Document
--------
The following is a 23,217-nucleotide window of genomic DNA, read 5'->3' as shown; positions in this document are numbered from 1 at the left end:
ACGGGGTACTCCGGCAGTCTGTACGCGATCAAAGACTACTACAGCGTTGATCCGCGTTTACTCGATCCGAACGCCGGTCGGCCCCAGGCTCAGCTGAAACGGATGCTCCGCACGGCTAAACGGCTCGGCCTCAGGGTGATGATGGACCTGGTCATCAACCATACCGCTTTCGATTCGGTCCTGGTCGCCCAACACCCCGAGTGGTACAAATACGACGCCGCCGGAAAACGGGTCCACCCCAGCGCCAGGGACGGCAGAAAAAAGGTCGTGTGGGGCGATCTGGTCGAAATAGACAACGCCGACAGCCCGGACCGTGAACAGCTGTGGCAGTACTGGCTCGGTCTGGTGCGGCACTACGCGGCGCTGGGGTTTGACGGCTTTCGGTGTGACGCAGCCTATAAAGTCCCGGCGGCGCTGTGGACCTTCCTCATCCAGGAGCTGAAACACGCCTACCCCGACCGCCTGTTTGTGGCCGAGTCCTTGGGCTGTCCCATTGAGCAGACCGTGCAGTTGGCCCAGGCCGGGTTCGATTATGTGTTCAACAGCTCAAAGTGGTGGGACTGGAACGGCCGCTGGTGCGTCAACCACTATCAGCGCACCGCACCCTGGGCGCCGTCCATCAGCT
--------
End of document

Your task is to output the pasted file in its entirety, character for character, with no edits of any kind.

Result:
The following is a 23,217-nucleotide window of genomic DNA, read 5'->3' as shown; positions in this document are numbered from 1 at the left end:
ACGGGGTACTCCGGCAGTCTGTACGCGATCAAAGACTACTACAGCGTTGATCCGCGTTTACTCGATCCGAACGCCGGTCGGCCCCAGGCTCAGCTGAAACGGATGCTCCGCACGGCTAAACGGCTCGGCCTCAGGGTGATGATGGACCTGGTCATCAACCATACCGCTTTCGATTCGGTCCTGGTCGCCCAACACCCCGAGTGGTACAAATACGACGCCGCCGGAAAACGGGTCCACCCCAGCGCCAGGGACGGCAGAAAAAAGGTCGTGTGGGGCGATCTGGTCGAAATAGACAACGCCGACAGCCCGGACCGTGAACAGCTGTGGCAGTACTGGCTCGGTCTGGTGCGGCACTACGCGGCGCTGGGGTTTGACGGCTTTCGGTGTGACGCAGCCTATAAAGTCCCGGCGGCGCTGTGGACCTTCCTCATCCAGGAGCTGAAACACGCCTACCCCGACCGCCTGTTTGTGGCCGAGTCCTTGGGCTGTCCCATTGAGCAGACCGTGCAGTTGGCCCAGGCCGGGTTCGATTATGTGTTCAACAGCTCAAAGTGGTGGGACTGGAACGGCCGCTGGTGCGTCAACCACTATCAGCGCACCGCACCCTGGGCGCCGTCCATCAGCT